U.S. Sen. Bob Casey today asked the White House chief of staff to change the Presidential Distinguished Rank Award program to try to prevent embarrassing awards such as the one given in April to the man who oversees the Veterans Affairs region that includes Pittsburgh.
Michael Moreland, director of the VA region and former director of the Pittsburgh VA, was given a $62,895 bonus with the honor -- the highest award a federal executive can receive from the government -- just three days after the VA inspector general released a report finding a variety of problems inside the Pittsburgh VA led to a deadly Legionnaires' disease outbreak here.
Families of the victims of the outbreak, leaders of a union representing VA employees, and politicians were upset by the award given to Mr. Moreland.
"While I understand Mr. Moreland was given this award for his implementation of the liver and kidney transplant program along with a program to reduce incidents of methicillin-resistant staphylococcus aureus (MRSA)," Mr. Casey wrote in the letter sent Thursday to White House chief of staff Dennis McDonough, "he also was in charge during the recent outbreak of Legionnaires' disease that resulted in the deaths of five veterans and a subsequent report from the VA Office of the Inspector General noted systemic failures by the VA Pittsburgh Health System that Mr. Moreland oversees."
Mr. Casey, D-Pa., is asking that the award program add to its review process "a final check shortly before the award is made to ensure the individual truly is worthy of this award," he wrote.
In addition, he asks the White House to consider whether the 35 percent bonus given for the Distinguished level of the award, as well as the 20 percent bonus for the lesser Meritorious level award, is appropriate.
"While I share the administration's commitment to reward and honor our most distinguished civil servants, I question the need for such levels of compensation," he wrote. "It's my understanding the minimum rate of basic pay for Senior Executive Service members is $119,554. 35 percent of that is $41,843.90. The annual mean wage according to the Bureau of Labor Statistics is $45,790, not much more than the baseline bonus one would receive with this award."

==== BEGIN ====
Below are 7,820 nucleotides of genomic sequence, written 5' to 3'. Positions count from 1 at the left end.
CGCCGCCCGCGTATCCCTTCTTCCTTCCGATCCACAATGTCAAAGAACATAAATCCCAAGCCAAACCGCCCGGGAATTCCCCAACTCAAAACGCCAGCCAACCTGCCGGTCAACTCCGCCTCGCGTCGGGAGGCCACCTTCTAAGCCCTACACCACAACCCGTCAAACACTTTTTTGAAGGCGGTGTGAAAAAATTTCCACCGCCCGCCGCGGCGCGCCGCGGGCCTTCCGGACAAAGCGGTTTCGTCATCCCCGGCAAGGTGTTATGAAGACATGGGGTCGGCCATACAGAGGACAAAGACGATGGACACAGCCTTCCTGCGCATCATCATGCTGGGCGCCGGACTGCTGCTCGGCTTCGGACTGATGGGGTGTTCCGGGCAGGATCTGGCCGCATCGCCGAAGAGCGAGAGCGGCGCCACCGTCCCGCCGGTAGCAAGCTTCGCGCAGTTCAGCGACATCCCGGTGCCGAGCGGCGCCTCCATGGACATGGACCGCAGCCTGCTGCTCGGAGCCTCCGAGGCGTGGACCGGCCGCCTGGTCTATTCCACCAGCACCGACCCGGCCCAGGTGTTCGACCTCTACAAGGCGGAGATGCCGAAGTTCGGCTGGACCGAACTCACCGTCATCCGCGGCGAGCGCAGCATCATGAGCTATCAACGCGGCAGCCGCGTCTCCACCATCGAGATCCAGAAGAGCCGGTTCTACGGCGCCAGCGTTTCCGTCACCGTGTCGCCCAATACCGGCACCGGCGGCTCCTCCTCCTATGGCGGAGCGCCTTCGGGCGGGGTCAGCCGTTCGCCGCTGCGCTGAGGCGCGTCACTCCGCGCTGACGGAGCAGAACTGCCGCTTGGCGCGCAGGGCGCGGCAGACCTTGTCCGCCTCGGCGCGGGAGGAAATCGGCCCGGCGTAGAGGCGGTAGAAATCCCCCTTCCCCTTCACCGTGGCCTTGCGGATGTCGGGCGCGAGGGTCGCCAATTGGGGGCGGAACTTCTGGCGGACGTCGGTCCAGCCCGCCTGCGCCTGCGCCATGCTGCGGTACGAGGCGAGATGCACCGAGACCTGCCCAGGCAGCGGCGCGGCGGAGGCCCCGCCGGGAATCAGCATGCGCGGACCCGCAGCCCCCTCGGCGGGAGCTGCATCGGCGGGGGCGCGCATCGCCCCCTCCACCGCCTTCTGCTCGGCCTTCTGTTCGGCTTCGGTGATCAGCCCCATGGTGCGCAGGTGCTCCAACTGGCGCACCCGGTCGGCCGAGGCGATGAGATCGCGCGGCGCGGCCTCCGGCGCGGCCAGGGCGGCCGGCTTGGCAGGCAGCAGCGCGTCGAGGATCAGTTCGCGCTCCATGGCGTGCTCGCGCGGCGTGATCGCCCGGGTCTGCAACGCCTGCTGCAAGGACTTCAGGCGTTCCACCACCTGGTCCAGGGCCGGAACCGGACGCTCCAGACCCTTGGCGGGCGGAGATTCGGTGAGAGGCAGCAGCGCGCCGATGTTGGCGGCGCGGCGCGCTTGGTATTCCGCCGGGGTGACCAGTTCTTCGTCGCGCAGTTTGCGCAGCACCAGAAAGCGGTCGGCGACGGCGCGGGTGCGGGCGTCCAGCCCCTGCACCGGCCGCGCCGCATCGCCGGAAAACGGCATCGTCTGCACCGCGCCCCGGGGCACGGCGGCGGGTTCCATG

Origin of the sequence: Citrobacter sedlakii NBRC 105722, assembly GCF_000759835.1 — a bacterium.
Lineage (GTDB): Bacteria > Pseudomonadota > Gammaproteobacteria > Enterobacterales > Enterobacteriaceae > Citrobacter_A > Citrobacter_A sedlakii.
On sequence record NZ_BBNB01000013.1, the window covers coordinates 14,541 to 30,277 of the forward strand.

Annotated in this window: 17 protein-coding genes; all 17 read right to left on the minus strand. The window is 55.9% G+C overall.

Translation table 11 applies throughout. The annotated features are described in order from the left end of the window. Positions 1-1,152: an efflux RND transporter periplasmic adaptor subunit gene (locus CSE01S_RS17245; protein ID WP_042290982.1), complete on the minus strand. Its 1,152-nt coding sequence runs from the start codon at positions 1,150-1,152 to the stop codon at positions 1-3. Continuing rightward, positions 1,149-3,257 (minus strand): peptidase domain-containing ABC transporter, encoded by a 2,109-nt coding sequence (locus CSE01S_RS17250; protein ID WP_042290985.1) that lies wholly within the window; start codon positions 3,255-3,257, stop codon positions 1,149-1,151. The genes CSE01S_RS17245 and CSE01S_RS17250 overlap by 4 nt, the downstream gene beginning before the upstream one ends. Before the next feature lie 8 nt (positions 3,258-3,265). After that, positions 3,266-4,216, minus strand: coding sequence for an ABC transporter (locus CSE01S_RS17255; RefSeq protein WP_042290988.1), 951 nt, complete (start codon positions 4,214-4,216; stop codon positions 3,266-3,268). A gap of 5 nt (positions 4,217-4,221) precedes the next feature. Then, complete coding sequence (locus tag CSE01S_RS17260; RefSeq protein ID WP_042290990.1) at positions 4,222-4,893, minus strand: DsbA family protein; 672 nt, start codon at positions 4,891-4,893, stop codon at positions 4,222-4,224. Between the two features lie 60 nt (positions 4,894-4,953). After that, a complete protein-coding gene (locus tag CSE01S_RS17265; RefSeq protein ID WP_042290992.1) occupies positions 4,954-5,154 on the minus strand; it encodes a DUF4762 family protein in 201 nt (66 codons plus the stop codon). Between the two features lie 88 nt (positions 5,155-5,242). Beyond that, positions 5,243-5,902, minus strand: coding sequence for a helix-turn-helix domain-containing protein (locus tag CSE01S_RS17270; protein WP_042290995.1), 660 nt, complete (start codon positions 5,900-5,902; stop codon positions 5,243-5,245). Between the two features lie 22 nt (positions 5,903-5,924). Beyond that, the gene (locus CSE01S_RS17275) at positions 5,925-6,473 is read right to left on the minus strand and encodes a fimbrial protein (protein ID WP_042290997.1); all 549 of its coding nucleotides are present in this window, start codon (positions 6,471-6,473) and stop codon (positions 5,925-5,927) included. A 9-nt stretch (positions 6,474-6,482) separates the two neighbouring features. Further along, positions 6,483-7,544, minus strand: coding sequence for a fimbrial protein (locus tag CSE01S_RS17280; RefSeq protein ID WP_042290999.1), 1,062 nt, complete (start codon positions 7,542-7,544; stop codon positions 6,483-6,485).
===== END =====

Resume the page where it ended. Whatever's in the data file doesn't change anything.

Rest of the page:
An official said the White House could not respond to a letter it only just received. Mr. Casey said in an interview that he decided to send the letter now because he has been waiting to hear back about the White House's promised review of the program -- though the White House did suspend the bonus payments for recipients next year -- and the VA review of Mr. Moreland's award, but has heard nothing so far.
The White House review of the program continues, an official said. A VA spokesman in Washington, D.C., could not be reached for an update.
Mr. Casey said another reason he sent the letter was that "with deficits up and confidence in government down," he wanted to "take whatever measures we can to restore confidence. And I think this program is worth of a real review."
Most importantly, he said, he sent the letter "because of the gravity of the situation at the VA in Pittsburgh."
"You have the tragedy of five deaths and five families that have suffered incalculable loss -- and maybe six [deaths], and we hope to God it doesn't go higher," he said.
During the outbreak at the Pittsburgh VA in 2011 and 2012, the federal Centers for Disease Control and Prevention concluded in its investigation that five veterans died after contracting Legionnaires' at the VA and another 18 were sickened.
This week, the Pittsburgh Post-Gazette revealed that a sixth veteran also may have died after contracting Legionnaires' at the Pittsburgh VA, although his case originally was classified by the CDC as a non-hospital acquired case. Ten other Pittsburgh VA patients who had Legionnaires' in 2011 and 2012 also were classified by the CDC as non-hospital acquired cases.
Sean D. Hamill: firstname.lastname@example.org or 412-263-2579.